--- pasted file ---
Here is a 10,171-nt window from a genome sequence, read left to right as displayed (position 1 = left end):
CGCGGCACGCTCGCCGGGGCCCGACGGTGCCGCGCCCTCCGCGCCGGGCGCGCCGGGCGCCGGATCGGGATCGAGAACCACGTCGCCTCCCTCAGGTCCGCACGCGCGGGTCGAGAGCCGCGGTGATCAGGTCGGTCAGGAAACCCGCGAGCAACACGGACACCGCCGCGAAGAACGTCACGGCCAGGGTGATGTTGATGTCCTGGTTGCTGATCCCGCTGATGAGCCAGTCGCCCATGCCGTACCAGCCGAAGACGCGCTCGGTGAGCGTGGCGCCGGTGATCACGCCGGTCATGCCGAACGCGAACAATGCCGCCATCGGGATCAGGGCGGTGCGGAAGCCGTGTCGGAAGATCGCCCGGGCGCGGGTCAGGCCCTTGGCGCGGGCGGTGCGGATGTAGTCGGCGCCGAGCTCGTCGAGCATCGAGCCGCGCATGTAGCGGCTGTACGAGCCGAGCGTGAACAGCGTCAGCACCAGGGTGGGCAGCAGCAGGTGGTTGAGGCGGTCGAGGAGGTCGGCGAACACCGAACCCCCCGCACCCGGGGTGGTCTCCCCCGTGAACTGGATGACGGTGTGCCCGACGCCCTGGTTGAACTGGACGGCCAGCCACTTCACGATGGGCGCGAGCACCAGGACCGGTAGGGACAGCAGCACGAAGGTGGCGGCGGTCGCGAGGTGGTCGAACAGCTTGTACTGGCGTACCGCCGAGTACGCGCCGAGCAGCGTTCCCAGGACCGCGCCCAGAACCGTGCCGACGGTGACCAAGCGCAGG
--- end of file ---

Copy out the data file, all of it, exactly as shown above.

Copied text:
Here is a 10,171-nt window from a genome sequence, read left to right as displayed (position 1 = left end):
CGCGGCACGCTCGCCGGGGCCCGACGGTGCCGCGCCCTCCGCGCCGGGCGCGCCGGGCGCCGGATCGGGATCGAGAACCACGTCGCCTCCCTCAGGTCCGCACGCGCGGGTCGAGAGCCGCGGTGATCAGGTCGGTCAGGAAACCCGCGAGCAACACGGACACCGCCGCGAAGAACGTCACGGCCAGGGTGATGTTGATGTCCTGGTTGCTGATCCCGCTGATGAGCCAGTCGCCCATGCCGTACCAGCCGAAGACGCGCTCGGTGAGCGTGGCGCCGGTGATCACGCCGGTCATGCCGAACGCGAACAATGCCGCCATCGGGATCAGGGCGGTGCGGAAGCCGTGTCGGAAGATCGCCCGGGCGCGGGTCAGGCCCTTGGCGCGGGCGGTGCGGATGTAGTCGGCGCCGAGCTCGTCGAGCATCGAGCCGCGCATGTAGCGGCTGTACGAGCCGAGCGTGAACAGCGTCAGCACCAGGGTGGGCAGCAGCAGGTGGTTGAGGCGGTCGAGGAGGTCGGCGAACACCGAACCCCCCGCACCCGGGGTGGTCTCCCCCGTGAACTGGATGACGGTGTGCCCGACGCCCTGGTTGAACTGGACGGCCAGCCACTTCACGATGGGCGCGAGCACCAGGACCGGTAGGGACAGCAGCACGAAGGTGGCGGCGGTCGCGAGGTGGTCGAACAGCTTGTACTGGCGTACCGCCGAGTACGCGCCGAGCAGCGTTCCCAGGACCGCGCCCAGAACCGTGCCGACGGTGACCAAGCGCAGG